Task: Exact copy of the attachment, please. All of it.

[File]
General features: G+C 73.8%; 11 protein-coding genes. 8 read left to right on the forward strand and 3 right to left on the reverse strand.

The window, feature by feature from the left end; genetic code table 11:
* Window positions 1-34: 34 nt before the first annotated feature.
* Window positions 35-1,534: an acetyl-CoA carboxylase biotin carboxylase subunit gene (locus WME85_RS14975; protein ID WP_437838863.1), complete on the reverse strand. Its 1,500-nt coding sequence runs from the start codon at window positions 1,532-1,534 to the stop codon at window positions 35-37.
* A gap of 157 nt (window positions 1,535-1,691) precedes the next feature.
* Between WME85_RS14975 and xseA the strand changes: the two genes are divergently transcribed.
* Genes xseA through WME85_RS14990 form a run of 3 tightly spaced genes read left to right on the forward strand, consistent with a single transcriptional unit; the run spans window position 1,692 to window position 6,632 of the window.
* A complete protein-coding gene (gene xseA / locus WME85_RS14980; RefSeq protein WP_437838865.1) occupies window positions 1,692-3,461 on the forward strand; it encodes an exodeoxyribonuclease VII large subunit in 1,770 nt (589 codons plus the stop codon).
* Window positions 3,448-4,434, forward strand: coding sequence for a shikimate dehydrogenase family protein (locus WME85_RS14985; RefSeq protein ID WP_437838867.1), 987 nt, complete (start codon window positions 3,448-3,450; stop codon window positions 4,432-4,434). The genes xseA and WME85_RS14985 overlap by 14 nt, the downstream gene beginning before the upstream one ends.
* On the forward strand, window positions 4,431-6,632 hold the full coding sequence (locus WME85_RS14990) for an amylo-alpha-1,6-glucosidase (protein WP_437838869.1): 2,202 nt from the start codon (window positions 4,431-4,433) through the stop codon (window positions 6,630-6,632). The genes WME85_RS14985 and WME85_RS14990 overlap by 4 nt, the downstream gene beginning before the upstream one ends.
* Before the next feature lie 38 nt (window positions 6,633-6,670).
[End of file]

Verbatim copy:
General features: G+C 73.8%; 11 protein-coding genes. 8 read left to right on the forward strand and 3 right to left on the reverse strand.

The window, feature by feature from the left end; genetic code table 11:
* Window positions 1-34: 34 nt before the first annotated feature.
* Window positions 35-1,534: an acetyl-CoA carboxylase biotin carboxylase subunit gene (locus WME85_RS14975; protein ID WP_437838863.1), complete on the reverse strand. Its 1,500-nt coding sequence runs from the start codon at window positions 1,532-1,534 to the stop codon at window positions 35-37.
* A gap of 157 nt (window positions 1,535-1,691) precedes the next feature.
* Between WME85_RS14975 and xseA the strand changes: the two genes are divergently transcribed.
* Genes xseA through WME85_RS14990 form a run of 3 tightly spaced genes read left to right on the forward strand, consistent with a single transcriptional unit; the run spans window position 1,692 to window position 6,632 of the window.
* A complete protein-coding gene (gene xseA / locus WME85_RS14980; RefSeq protein WP_437838865.1) occupies window positions 1,692-3,461 on the forward strand; it encodes an exodeoxyribonuclease VII large subunit in 1,770 nt (589 codons plus the stop codon).
* Window positions 3,448-4,434, forward strand: coding sequence for a shikimate dehydrogenase family protein (locus WME85_RS14985; RefSeq protein ID WP_437838867.1), 987 nt, complete (start codon window positions 3,448-3,450; stop codon window positions 4,432-4,434). The genes xseA and WME85_RS14985 overlap by 14 nt, the downstream gene beginning before the upstream one ends.
* On the forward strand, window positions 4,431-6,632 hold the full coding sequence (locus WME85_RS14990) for an amylo-alpha-1,6-glucosidase (protein WP_437838869.1): 2,202 nt from the start codon (window positions 4,431-4,433) through the stop codon (window positions 6,630-6,632). The genes WME85_RS14985 and WME85_RS14990 overlap by 4 nt, the downstream gene beginning before the upstream one ends.
* Before the next feature lie 38 nt (window positions 6,633-6,670).